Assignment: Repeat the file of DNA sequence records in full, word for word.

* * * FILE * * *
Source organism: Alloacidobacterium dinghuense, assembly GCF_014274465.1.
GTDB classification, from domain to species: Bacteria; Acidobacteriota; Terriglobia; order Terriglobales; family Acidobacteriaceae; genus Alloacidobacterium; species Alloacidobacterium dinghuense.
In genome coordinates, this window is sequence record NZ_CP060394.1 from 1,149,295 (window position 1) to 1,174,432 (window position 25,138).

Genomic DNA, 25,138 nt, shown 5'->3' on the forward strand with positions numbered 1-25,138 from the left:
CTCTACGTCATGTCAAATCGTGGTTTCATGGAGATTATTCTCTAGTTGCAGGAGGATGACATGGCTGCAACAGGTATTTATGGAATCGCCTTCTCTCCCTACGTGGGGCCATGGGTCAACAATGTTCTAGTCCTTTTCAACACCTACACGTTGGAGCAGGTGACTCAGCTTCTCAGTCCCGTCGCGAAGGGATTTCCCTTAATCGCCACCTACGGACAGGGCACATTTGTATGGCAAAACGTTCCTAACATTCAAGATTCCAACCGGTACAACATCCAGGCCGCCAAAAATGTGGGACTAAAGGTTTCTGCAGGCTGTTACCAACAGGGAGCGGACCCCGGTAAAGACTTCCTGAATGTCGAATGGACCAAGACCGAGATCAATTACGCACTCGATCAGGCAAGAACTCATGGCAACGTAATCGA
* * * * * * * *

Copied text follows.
Source organism: Alloacidobacterium dinghuense, assembly GCF_014274465.1.
GTDB classification, from domain to species: Bacteria; Acidobacteriota; Terriglobia; order Terriglobales; family Acidobacteriaceae; genus Alloacidobacterium; species Alloacidobacterium dinghuense.
In genome coordinates, this window is sequence record NZ_CP060394.1 from 1,149,295 (window position 1) to 1,174,432 (window position 25,138).

Genomic DNA, 25,138 nt, shown 5'->3' on the forward strand with positions numbered 1-25,138 from the left:
CTCTACGTCATGTCAAATCGTGGTTTCATGGAGATTATTCTCTAGTTGCAGGAGGATGACATGGCTGCAACAGGTATTTATGGAATCGCCTTCTCTCCCTACGTGGGGCCATGGGTCAACAATGTTCTAGTCCTTTTCAACACCTACACGTTGGAGCAGGTGACTCAGCTTCTCAGTCCCGTCGCGAAGGGATTTCCCTTAATCGCCACCTACGGACAGGGCACATTTGTATGGCAAAACGTTCCTAACATTCAAGATTCCAACCGGTACAACATCCAGGCCGCCAAAAATGTGGGACTAAAGGTTTCTGCAGGCTGTTACCAACAGGGAGCGGACCCCGGTAAAGACTTCCTGAATGTCGAATGGACCAAGACCGAGATCAATTACGCACTCGATCAGGCAAGAACTCATGGCAACGTAATCGA